A ‘terril’ is a heap of stone, popularly called “het stort” (‘the dump’). Terrils contain stone detritus that has been washed out of the mined coal and has been dumped into a heap. Over time, the terrils became so high that they’ve become landmarks in the landscape of the former mining region. These mountains of stone still contain some coal, so the Winterslag terril has been washed again at the end of the 1990s and in the early 2000s.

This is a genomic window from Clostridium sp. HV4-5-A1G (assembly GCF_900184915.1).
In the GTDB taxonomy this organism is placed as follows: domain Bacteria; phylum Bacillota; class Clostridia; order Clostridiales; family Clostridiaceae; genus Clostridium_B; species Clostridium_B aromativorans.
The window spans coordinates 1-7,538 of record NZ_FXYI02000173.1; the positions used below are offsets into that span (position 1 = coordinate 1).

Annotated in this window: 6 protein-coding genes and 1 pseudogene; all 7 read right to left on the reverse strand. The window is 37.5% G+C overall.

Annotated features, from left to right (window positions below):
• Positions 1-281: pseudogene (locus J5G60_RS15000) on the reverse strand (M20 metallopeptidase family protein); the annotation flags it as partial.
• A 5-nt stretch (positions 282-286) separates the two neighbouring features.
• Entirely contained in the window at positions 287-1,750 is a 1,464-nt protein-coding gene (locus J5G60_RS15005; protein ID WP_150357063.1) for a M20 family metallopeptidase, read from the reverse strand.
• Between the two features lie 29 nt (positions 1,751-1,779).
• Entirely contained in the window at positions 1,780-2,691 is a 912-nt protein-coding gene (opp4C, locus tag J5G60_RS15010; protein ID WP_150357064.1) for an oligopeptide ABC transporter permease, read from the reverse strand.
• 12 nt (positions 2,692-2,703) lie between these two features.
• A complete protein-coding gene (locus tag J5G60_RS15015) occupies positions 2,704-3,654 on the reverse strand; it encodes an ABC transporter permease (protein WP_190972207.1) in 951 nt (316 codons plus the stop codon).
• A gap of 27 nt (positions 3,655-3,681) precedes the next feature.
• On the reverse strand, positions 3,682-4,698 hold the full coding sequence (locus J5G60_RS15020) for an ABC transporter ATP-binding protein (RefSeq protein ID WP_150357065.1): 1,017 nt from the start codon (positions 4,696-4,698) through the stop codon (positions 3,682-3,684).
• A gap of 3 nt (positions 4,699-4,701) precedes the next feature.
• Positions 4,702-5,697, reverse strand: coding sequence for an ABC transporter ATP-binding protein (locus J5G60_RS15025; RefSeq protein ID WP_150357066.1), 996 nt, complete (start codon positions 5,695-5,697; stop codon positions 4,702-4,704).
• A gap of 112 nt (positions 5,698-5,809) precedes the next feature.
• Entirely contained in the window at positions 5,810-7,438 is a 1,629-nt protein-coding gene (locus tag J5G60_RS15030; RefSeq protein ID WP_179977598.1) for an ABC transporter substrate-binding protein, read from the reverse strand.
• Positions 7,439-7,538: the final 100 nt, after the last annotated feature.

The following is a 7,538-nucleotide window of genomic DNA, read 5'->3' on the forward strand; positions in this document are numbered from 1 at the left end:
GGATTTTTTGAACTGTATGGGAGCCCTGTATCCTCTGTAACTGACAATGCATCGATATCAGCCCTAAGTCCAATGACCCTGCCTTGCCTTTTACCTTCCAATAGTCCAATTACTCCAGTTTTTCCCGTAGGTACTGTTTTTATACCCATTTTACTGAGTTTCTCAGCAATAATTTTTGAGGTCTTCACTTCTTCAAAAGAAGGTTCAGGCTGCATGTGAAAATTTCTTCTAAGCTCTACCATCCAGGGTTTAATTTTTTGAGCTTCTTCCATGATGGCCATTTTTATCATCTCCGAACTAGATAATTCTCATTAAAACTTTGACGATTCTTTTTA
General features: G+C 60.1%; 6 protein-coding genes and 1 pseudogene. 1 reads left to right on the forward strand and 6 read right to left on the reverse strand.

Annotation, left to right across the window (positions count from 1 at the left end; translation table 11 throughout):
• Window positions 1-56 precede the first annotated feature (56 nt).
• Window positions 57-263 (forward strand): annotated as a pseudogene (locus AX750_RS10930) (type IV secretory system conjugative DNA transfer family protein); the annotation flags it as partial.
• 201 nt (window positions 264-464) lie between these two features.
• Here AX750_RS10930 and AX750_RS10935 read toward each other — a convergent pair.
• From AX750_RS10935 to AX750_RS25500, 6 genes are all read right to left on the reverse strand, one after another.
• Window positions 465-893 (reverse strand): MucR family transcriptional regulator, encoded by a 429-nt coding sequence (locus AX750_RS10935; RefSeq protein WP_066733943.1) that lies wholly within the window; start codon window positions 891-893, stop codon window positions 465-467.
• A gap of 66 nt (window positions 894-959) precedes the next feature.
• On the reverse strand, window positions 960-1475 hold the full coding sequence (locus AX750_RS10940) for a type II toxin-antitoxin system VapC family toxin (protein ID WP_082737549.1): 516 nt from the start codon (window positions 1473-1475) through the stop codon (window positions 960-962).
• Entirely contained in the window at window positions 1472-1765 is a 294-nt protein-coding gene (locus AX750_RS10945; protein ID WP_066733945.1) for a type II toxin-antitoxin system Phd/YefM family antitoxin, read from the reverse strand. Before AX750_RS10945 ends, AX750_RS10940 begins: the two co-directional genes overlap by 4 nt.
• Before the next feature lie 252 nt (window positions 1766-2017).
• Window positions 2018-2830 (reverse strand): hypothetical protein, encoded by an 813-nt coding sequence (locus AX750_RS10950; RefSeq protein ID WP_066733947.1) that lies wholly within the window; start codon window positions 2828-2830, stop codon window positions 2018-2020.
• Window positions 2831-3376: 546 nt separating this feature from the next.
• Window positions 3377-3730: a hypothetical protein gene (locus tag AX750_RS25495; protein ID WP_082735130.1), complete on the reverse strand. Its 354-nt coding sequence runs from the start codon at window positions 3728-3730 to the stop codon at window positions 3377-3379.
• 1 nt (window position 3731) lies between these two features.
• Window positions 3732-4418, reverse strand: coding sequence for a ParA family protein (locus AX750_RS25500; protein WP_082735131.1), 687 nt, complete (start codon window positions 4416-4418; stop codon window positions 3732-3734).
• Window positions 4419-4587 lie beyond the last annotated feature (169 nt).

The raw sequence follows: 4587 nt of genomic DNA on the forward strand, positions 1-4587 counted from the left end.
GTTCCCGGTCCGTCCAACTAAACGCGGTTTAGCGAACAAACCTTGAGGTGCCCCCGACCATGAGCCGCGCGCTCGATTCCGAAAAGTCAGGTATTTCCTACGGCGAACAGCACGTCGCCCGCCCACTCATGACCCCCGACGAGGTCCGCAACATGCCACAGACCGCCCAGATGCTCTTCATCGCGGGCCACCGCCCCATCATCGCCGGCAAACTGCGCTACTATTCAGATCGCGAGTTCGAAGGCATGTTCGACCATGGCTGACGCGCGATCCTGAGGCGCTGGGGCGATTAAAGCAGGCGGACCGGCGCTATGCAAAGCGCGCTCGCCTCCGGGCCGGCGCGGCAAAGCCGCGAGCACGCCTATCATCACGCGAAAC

Terrils are ideal places for scouting for fossils from the Carboniferous period.
These heaps of gravel also are an ideal biotope for moss and lichen. A terril is sometimes called a living laboratory. The industrial waste is an ideal breeding ground for lime-loving lichens and for other unique, pioneering vegetation.